Self portrait. Refugee camp at the Balthasar-Neumann- Kaserne military base in Wurzburg, Bavaria. Germany.
Self portrait. Refugee camp at the Balthasar-Neumann- Kaserne military base in Wurzburg, Bavaria. Germany.Eyad Aboukasm
Self portrait. Refugee camp at the Balthasar-Neumann- Kaserne military base in Wurzburg, Bavaria. Germany.
A very "useful" sex education website made by the Germans for refugees to learn from.
Where are we? Balthasar-Neumann-Kaserne military base in Wurzburg.
Have I seen this before? Balthasar-Newumann-Kaserne military base in Wurzburg, Germany.
A European fairytale.
A trace of the fairytale. Balthasar-Neumann-Kaserne military base in Wurzburg.
Where to go?
What is reality?
For a long time the idea of the disintegration and draining of the "SYRIAN" in general had been bothering me, and not just because of the war and its aftermath. This scene on the beach was my first welcome to Europe. I framed the shot to look like the behind the scenes on a film or even cheesy advertising of "Us." Even before starting my journey I knew I was going to take this picture, it seemed so obvious to me.
Refugee camp at the Balthassar-Neumann-Kaserne military base in Wurzburg.
A family portrait. Balthasar-Neumann-Kaserne military base in Wurzberg.
Refugee camp at the Baltasar-Neumann-Kaserne-military base in Wurzburg.
How long have we been here? Somewhere in Germany.
Refugee camp at the Balthasar-Neumann-Kaserne military base in Wurzburg.
Balthasar-Neumann-Kaserne military base in Wurzburg.
How to deal with it? Balthasar-Neumann-Kaserne military base in Wurzburg.
Can we stay close? Balthasar-Neumann-Kaserne military base in Wurzburg.
Refugee camp at the Balthasar-Neumann-Kaserne military base in Wurzburg.
Heim 3 A building in which people or animals who need assisted living can be cared for.
Balthasar-Neumann-Kaserne military base in Wurzburg.
When can I return? Somewhere in Germany.
Heim 2 A place for accommodating and support for a particular group of people.
Heim 1 The house or apartment in which someone lives.
Ernie: Thank you, thank you, thank you. Gee, it's really great to be here. Right?, Bert? Bert: Ah, I guess so. Ernie: Oh, what's wrong, Bert? Bert: Well, I mean, I feel funny being here, this is a bit T.V. variety show, you know? Ernie: So? Bert: I'm no performer. (The Muppet Show: Connie Stevens #1.2, 1977)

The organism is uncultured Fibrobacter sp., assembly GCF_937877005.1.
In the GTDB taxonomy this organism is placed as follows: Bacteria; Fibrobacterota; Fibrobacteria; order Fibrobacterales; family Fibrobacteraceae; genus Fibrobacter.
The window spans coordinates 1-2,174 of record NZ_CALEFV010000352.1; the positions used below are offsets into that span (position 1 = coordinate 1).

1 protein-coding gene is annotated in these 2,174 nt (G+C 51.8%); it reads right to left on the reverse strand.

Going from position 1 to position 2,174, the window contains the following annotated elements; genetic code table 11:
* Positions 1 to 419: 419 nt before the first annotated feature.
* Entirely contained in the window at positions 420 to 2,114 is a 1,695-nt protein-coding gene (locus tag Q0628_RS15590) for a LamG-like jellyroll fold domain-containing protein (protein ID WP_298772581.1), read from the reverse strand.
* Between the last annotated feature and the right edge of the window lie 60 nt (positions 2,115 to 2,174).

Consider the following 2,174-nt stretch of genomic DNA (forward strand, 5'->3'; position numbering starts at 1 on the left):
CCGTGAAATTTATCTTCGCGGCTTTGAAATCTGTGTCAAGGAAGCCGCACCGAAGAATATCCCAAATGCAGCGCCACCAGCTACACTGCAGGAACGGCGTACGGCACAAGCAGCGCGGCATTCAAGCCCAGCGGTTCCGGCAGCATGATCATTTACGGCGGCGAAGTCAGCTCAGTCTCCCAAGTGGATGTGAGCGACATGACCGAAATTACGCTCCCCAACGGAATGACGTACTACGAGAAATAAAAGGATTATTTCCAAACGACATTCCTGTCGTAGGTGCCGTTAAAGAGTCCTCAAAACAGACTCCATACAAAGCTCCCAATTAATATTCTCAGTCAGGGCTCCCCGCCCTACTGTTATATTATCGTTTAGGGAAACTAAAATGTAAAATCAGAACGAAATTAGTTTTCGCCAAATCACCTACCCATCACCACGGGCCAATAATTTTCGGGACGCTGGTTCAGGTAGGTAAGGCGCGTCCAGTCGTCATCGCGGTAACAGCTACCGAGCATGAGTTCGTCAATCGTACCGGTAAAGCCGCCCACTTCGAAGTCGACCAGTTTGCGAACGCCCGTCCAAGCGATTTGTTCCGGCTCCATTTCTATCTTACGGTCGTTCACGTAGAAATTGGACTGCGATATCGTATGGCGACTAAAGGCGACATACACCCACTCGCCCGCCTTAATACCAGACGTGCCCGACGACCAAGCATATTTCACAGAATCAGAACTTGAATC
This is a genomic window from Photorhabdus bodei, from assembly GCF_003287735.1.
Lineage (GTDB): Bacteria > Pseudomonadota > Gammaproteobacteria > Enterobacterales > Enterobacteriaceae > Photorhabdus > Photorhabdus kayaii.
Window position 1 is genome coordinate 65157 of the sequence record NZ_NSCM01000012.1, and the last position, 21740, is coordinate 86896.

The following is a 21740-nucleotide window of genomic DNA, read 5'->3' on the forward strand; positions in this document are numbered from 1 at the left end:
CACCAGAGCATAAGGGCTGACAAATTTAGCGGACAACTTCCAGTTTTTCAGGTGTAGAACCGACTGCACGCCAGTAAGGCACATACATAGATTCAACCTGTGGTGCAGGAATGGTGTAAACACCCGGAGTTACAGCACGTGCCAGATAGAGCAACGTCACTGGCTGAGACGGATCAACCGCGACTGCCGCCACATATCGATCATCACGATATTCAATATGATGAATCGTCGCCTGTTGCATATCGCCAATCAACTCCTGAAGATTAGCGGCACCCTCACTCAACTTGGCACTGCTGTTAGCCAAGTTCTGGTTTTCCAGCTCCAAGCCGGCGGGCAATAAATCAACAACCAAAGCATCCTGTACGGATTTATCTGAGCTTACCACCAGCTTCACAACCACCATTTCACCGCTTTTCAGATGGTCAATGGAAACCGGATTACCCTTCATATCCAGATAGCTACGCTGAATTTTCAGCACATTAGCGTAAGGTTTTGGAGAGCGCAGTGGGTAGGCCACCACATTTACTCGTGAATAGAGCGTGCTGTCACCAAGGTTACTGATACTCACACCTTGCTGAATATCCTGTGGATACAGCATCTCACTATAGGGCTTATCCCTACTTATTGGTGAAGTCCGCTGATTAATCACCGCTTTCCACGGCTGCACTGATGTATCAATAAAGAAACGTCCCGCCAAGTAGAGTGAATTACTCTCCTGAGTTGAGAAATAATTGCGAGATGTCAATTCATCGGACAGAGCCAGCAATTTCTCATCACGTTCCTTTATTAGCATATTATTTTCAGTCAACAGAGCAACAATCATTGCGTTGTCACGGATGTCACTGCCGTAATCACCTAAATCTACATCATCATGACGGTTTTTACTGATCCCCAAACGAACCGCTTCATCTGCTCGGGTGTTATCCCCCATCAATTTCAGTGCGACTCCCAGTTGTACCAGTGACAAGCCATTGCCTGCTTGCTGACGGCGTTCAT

Balthasar-Neumann-Kaserne military base in Wurzburg.
Balthasar-Neumann-Kaserne military base in Wurzburg.
Würzburg, Germany
Self portrait. Refugee camp at the Balthasar-Neumann- Kaserne military base in Wurzburg, Bavaria. Germany.
Eyad Aboukasm
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The Other Side: Life as a Syrian Refugee in Germany

Aug 23, 2016

The figures face away from the camera, isolated and out of place. Driving rain and flat, grey skies form the backdrop to the utilitarian buildings that now serve as "home."

For Eyad Abou Kasem, the journey of the Syrian refugee is not singular. Hopelessness strikes a collective chord.

As both photographer and subject, Abou Kasem traveled as a refugee from his home in Damascus to Europe in the summer of 2015. He arrived in Germany after going overland to Turkey and crossing to Greece by boat. Once in Bavaria, in southern Germany, he was assigned to the refugee camp at the Balthasar-Neumann-Kaserne military base in Würzburg, where most of the pictures from this series were taken.

The photo diary – which he calls A Small Forest on the Other Side – helped Abou Kasem come to terms with the reality of his new life in Europe.

An estimated 11 million Syrians have fled their homes since the outbreak of civil war in March 2011. The majority have sought refuge in neighboring countries such as Turkey, Lebanon and Egypt, while 6.6 million are displaced within Syria itself, according to the United Nations High Commissioner for Refugees. Just over one million have requested asylum within Europe. Germany, with more than 300,000 cumulated applications, and Sweden, with 100,000, are the E.U.’s top receiving countries.